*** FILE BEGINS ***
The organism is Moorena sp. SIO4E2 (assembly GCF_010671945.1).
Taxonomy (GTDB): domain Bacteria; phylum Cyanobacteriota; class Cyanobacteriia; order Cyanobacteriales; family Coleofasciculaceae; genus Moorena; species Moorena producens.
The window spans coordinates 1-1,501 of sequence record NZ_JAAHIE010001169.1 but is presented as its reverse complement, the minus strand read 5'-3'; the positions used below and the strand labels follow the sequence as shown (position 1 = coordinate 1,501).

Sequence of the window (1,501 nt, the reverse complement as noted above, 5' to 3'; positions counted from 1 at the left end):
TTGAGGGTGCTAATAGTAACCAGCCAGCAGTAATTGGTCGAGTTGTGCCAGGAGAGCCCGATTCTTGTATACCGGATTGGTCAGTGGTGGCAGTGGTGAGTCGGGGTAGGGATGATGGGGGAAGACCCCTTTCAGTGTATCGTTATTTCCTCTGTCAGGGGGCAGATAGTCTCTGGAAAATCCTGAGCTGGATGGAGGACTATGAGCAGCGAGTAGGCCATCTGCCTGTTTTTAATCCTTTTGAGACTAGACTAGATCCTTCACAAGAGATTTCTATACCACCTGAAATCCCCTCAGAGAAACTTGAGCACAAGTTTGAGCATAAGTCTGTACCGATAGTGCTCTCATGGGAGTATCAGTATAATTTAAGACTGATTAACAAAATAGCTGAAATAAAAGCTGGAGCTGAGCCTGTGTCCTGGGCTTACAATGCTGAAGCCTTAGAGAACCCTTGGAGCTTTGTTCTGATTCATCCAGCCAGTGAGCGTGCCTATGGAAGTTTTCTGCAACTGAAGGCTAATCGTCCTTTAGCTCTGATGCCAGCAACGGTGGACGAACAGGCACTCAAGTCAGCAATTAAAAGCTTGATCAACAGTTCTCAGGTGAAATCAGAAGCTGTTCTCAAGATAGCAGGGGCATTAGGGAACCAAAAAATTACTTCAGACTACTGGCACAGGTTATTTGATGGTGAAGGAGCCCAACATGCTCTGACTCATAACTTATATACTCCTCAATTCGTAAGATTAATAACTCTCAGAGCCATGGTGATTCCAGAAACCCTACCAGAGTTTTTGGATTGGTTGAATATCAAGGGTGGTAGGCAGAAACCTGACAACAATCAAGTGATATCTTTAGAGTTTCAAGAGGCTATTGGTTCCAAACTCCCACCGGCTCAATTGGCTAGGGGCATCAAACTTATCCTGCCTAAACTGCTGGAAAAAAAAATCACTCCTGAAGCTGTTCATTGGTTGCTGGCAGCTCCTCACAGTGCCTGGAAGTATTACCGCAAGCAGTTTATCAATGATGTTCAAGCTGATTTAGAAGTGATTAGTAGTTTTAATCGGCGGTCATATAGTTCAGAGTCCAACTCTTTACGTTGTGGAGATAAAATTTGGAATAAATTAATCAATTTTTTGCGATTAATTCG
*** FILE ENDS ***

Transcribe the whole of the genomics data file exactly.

The organism is Moorena sp. SIO4E2 (assembly GCF_010671945.1).
Taxonomy (GTDB): domain Bacteria; phylum Cyanobacteriota; class Cyanobacteriia; order Cyanobacteriales; family Coleofasciculaceae; genus Moorena; species Moorena producens.
The window spans coordinates 1-1,501 of sequence record NZ_JAAHIE010001169.1 but is presented as its reverse complement, the minus strand read 5'-3'; the positions used below and the strand labels follow the sequence as shown (position 1 = coordinate 1,501).

Sequence of the window (1,501 nt, the reverse complement as noted above, 5' to 3'; positions counted from 1 at the left end):
TTGAGGGTGCTAATAGTAACCAGCCAGCAGTAATTGGTCGAGTTGTGCCAGGAGAGCCCGATTCTTGTATACCGGATTGGTCAGTGGTGGCAGTGGTGAGTCGGGGTAGGGATGATGGGGGAAGACCCCTTTCAGTGTATCGTTATTTCCTCTGTCAGGGGGCAGATAGTCTCTGGAAAATCCTGAGCTGGATGGAGGACTATGAGCAGCGAGTAGGCCATCTGCCTGTTTTTAATCCTTTTGAGACTAGACTAGATCCTTCACAAGAGATTTCTATACCACCTGAAATCCCCTCAGAGAAACTTGAGCACAAGTTTGAGCATAAGTCTGTACCGATAGTGCTCTCATGGGAGTATCAGTATAATTTAAGACTGATTAACAAAATAGCTGAAATAAAAGCTGGAGCTGAGCCTGTGTCCTGGGCTTACAATGCTGAAGCCTTAGAGAACCCTTGGAGCTTTGTTCTGATTCATCCAGCCAGTGAGCGTGCCTATGGAAGTTTTCTGCAACTGAAGGCTAATCGTCCTTTAGCTCTGATGCCAGCAACGGTGGACGAACAGGCACTCAAGTCAGCAATTAAAAGCTTGATCAACAGTTCTCAGGTGAAATCAGAAGCTGTTCTCAAGATAGCAGGGGCATTAGGGAACCAAAAAATTACTTCAGACTACTGGCACAGGTTATTTGATGGTGAAGGAGCCCAACATGCTCTGACTCATAACTTATATACTCCTCAATTCGTAAGATTAATAACTCTCAGAGCCATGGTGATTCCAGAAACCCTACCAGAGTTTTTGGATTGGTTGAATATCAAGGGTGGTAGGCAGAAACCTGACAACAATCAAGTGATATCTTTAGAGTTTCAAGAGGCTATTGGTTCCAAACTCCCACCGGCTCAATTGGCTAGGGGCATCAAACTTATCCTGCCTAAACTGCTGGAAAAAAAAATCACTCCTGAAGCTGTTCATTGGTTGCTGGCAGCTCCTCACAGTGCCTGGAAGTATTACCGCAAGCAGTTTATCAATGATGTTCAAGCTGATTTAGAAGTGATTAGTAGTTTTAATCGGCGGTCATATAGTTCAGAGTCCAACTCTTTACGTTGTGGAGATAAAATTTGGAATAAATTAATCAATTTTTTGCGATTAATTCG